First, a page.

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PAR EntreMundos

A Pedagogy of the Américas


Edited By Jennifer Ayala, Julio Cammarota, Margarita I. Berta-Ávila, Melissa Rivera, Louie F. Rodríguez and María Elena Torre

PAR EntreMundos: A Pedagogy of the Américas challenges the standard narratives of "achievement" to think about how Latinx students can experience an education that forges new possibilities of liberation and justice. Growing Latinx student populations have led to concerns about "assimilating" them into mainstream academic frameworks. This book offers an alternative, decolonizing approach that embraces complex Latinx identities and clears a path toward resisting systems of oppression. Educating Latinx students should involve more than just helping them achieve in school but rather having them recognize their agency to transform the larger structure of education to promote justice-oriented practices. The authors offer a framework for such transformation by honoring their theoretical lineages, proposing a set of guiding principles, and sharing stories about collective social action within and outside Latinx communities. PAR EntreMundos: A Pedagogy of the Américas is a practice of liberation and freedom.

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Chapter 10. “Students With Big Dreams That Just Need a Little Push”: Self-Empowerment, Activism, & Institutional Change Through PAR EntreMundos (Rubén A. González)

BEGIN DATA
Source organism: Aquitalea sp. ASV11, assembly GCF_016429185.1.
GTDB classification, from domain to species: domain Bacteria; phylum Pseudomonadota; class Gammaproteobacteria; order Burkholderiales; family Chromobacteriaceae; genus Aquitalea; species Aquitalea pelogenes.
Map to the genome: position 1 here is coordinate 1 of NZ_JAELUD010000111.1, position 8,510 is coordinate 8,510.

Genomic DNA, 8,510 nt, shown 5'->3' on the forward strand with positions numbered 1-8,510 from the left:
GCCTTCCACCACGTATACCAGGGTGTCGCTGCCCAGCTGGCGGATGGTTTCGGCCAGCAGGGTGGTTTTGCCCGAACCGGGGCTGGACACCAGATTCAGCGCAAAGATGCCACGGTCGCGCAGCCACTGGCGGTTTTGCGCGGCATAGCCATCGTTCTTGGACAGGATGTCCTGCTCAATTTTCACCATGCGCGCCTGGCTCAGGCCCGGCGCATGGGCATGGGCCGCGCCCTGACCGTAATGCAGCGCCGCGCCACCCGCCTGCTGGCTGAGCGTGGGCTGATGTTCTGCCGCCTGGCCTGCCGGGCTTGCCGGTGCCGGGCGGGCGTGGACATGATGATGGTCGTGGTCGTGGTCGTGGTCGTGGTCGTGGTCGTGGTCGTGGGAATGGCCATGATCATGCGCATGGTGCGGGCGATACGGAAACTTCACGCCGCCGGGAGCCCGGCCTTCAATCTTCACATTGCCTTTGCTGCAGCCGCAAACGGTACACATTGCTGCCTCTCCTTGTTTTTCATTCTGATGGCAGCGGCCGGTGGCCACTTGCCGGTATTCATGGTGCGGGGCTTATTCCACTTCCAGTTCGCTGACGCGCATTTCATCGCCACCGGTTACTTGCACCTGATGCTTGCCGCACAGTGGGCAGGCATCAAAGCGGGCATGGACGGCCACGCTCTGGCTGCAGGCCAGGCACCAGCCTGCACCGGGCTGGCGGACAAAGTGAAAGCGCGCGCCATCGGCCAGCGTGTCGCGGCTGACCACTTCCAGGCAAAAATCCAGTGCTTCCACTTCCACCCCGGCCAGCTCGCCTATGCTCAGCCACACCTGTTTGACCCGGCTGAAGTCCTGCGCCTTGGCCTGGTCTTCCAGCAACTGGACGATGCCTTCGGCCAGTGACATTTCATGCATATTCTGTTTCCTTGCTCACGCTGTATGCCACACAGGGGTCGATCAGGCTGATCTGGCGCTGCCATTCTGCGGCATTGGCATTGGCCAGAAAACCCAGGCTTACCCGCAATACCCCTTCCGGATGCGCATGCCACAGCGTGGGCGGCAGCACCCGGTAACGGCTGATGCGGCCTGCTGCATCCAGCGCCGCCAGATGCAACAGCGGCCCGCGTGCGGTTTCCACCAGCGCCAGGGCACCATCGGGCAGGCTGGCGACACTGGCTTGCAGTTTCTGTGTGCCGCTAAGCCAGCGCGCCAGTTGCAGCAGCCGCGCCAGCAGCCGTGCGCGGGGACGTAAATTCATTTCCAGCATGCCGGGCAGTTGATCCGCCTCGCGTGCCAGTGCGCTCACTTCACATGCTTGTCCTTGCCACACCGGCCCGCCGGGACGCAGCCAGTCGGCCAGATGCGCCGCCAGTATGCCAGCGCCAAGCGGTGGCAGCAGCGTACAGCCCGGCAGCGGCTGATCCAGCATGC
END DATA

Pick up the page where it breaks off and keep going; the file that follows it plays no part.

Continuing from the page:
“Students with Big Dreams that Just Need a Little Push”

Self-Empowerment, Activism, & Institutional Change Through PAR EntreMundos

Rubén A. González

Students are seated in groups of four during their ninth grade English class. Twenty-two students diligently complete a written reflection about their experiences completing a whole-class Participatory Action Research (PAR) EntreMundos project. The scratching of pens and pencils against sheets of paper are the only sounds that break the silence throughout the classroom. Students are one day removed from the culmination of their project, a presentation to the school’s Steering Committee (i.e., school leadership team composed of administrators, department chairs, counselors, and teachers), community members, parents, and other students. After five minutes, students stop writing and share what they wrote in their respective groups. The classroom bursts with the sound of voices eager to share their experiences after months of dedicated and difficult work seeking to transform their campus into a more equitable and socially just institution for all students. I ask for volunteers to share aloud to the rest of the class.

Instantly, Zaier1 stands up:

During this process, I’ve changed a lot because everywhere I go, I see things more clearly. I see the injustice when before I wouldn’t… and now that I can see it, it’s←169 | 170→ easier for me to stop it. I’m glad we did PAR2 because now I can help my school and community. I see the...

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